OREANDA-NEWS. S&P Global Ratings today raised its credit ratings on Apulia Finance N. 2 S. r.l.'s class B and C notes (see list below).

Today's upgrades follow the application of our criteria for rating Italian residential mortgage-backed securities (RMBS criteria), our current counterparty criteria, and our structured finance ratings above the sovereign criteria (RAS criteria) (see "Italy And Spain RMBS Methodology And Assumptions," published on Sept. 18, 2014, "Counterparty Risk Framework Methodology And Assumptions," published on June 25, 2013, and "Ratings Above The Sovereign - Structured Finance: Methodology And Assumptions," published on Aug. 8, 2016). In our credit and cash flow analysis, we used the most recent transaction information that we have received for the June 2016 payment date.

Under our RAS criteria, we applied a hypothetical sovereign default stress test to determine whether a tranche has sufficient credit and structural support to withstand a sovereign default and so repay timely interest and principal by legal final maturity.

Our RAS criteria designate the country risk sensitivity for RMBS as moderate. Under our RAS criteria, this transaction's notes can therefore be rated four notches above the sovereign rating, if they have sufficient credit enhancement to pass a minimum of a severe stress. However, as all six of the conditions in paragraph 42 of the RAS criteria are met, we can assign ratings in this transaction up to a maximum of six notches (two additional notches of uplift) above the sovereign rating, subject to credit enhancement being sufficient to pass an extreme stress (see "Understanding Standard & Poor's Rating Definitions," published on June 3, 2009).

As our unsolicited foreign currency long-term sovereign rating on the Republic of Italy is 'BBB-', our RAS criteria cap at 'AA - (sf)' the maximum potential rating in this transaction for the class B notes. Following the full redemption of the class A notes on the March 2016 interest payment date (IPD), the class B notes is the senior most class of notes outstanding and are therefore eligible for a potential uplift of six notches above the rating on the sovereign. The maximum potential rating for the class C notes is 'A (sf)'.

In 2009, the cash reserve was drawn due to an increase in the quarterly defaults that peaked between 2010 and 2011. The issuer has been replenishing the reserve since the January 2012 IPD from available excess spread, following the reduction in defaults and arrears. The cash reserve is now at 83.32% of the transaction documents' €5.114 million target amount.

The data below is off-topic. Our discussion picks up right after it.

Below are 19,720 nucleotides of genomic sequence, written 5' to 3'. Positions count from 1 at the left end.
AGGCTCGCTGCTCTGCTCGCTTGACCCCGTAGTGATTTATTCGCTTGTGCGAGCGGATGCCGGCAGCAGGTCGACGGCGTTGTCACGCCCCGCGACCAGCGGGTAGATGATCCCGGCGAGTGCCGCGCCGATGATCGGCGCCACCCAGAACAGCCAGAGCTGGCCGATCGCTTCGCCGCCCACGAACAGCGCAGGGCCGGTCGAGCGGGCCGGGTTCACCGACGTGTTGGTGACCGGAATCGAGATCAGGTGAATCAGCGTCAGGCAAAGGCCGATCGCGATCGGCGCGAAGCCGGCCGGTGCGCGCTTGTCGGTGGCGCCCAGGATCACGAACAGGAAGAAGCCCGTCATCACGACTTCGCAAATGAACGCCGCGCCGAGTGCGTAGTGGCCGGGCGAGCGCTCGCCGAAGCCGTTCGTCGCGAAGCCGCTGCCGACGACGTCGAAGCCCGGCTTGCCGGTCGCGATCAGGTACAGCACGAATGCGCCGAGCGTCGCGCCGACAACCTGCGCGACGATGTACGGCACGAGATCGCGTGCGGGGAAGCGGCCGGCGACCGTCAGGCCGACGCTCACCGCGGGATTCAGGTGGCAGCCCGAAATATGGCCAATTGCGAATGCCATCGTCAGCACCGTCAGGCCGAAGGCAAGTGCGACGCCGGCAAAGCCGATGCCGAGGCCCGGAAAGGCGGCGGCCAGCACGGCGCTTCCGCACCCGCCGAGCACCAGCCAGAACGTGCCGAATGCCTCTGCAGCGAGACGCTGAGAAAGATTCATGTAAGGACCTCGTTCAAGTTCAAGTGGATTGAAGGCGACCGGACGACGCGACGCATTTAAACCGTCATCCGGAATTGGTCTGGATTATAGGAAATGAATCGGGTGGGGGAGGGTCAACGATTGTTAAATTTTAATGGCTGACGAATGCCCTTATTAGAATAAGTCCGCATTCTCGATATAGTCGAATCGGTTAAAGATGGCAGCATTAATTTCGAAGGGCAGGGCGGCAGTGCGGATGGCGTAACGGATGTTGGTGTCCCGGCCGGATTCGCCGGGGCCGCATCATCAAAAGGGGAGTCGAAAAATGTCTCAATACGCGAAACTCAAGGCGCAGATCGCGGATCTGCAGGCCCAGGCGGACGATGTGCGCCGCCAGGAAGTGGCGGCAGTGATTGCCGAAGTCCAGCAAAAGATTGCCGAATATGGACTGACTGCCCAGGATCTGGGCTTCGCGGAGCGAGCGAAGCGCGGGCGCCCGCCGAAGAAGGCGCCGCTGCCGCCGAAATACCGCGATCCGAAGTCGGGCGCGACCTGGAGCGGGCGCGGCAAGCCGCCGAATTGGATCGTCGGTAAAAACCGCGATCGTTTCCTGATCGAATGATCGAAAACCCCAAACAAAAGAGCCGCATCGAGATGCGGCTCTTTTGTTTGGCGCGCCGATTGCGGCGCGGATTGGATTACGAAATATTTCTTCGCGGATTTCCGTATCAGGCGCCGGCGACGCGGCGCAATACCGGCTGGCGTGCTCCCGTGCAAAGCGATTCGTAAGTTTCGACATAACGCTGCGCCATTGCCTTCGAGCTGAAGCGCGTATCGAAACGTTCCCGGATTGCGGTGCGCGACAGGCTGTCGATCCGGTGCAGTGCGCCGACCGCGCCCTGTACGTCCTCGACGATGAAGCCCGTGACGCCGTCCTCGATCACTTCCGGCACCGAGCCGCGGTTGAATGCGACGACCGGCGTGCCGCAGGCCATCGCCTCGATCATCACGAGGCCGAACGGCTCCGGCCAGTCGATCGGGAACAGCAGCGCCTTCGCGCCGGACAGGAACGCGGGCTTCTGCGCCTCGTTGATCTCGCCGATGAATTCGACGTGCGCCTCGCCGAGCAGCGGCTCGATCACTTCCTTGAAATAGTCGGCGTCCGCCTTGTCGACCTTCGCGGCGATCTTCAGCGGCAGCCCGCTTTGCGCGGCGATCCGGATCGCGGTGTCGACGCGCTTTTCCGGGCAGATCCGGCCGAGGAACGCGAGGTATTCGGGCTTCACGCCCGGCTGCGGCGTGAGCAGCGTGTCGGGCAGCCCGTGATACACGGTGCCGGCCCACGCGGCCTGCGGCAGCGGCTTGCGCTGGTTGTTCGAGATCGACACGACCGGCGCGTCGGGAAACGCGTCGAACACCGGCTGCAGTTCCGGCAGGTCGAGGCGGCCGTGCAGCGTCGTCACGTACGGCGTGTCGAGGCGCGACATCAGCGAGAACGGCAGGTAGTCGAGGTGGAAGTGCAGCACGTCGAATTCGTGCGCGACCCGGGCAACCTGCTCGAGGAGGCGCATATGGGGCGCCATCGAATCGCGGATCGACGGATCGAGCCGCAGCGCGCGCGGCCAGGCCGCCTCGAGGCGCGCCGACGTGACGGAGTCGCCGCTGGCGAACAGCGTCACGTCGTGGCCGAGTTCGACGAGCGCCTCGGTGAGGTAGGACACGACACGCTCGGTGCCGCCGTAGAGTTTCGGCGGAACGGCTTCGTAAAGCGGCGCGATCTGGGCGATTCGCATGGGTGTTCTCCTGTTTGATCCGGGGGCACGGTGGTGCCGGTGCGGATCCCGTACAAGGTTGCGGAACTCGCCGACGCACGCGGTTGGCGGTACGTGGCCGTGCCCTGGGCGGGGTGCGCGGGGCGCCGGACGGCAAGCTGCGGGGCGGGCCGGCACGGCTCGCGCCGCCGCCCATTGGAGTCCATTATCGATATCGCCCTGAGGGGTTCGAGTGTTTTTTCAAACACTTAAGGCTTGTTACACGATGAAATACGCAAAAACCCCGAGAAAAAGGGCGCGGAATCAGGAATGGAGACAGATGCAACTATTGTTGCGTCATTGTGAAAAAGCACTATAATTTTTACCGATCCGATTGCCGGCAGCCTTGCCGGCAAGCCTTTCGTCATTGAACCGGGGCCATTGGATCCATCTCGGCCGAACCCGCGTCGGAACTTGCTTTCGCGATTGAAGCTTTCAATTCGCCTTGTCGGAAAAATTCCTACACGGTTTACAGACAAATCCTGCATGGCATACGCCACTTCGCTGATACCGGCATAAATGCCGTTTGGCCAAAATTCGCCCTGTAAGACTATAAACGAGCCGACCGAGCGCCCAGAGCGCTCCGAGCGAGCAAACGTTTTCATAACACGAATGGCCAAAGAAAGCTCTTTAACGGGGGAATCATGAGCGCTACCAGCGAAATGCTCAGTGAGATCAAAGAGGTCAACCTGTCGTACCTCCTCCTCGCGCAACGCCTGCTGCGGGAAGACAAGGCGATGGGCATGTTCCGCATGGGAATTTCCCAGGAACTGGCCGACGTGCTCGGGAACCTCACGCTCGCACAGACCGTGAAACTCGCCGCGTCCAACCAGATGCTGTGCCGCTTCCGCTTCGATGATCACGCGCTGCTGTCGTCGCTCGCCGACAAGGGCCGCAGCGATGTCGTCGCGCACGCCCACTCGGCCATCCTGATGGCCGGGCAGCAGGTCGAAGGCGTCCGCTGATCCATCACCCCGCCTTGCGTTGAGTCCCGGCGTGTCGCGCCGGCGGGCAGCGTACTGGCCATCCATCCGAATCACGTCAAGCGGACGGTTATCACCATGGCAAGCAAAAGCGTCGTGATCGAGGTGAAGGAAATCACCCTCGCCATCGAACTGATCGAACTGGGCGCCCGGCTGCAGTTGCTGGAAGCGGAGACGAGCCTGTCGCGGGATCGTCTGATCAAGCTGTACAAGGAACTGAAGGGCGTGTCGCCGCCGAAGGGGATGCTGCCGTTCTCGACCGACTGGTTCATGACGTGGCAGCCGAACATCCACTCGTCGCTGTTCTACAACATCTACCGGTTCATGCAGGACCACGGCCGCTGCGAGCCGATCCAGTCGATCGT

Under the transaction documents, the reserve is able to amortize if certain performance conditions are met and if it is fully replenished. However, if the reserve reaches the target amount, it will decrease to the €1.600 million floor, from the €5.114 million level. This would reduce the available credit enhancement for all classes of notes, particularly for the class C notes.

The transaction has a cumulative default trigger mechanism, which defers the payment of the class B and C notes' interest once the cumulative gross default ratio hits 18.30% and 12.20%, respectively. On the June 2016 IPD, the transaction's cumulative gross default ratio was 5.99%.

Since July 2014, available credit enhancement has increased to 96.20% from 59.64% for the class B notes, and to 29.03% from 17.47% for the class C notes.

Severe delinquencies of more than 90 days, at 0.70%, are on average lower for this transaction than our Italian RMBS index (see "Italian RMBS Index Report Q4 2015: Total Delinquencies Hold Steady In Q4 As Prepayments Rose Over 2015," published on April 29, 2016).

Cumulative defaults, at 5.99%, are also higher than in other Italian RMBS transactions that we rate. Prepayment levels remain low and the transaction is unlikely to pay down significantly in the near term, in our opinion.

After applying our RMBS criteria to this transaction, our credit analysis results show an increase in the weighted-average foreclosure frequency (WAFF) for each rating level, while the weighted-average loss severity (WALS) has remained stable for all rating levels.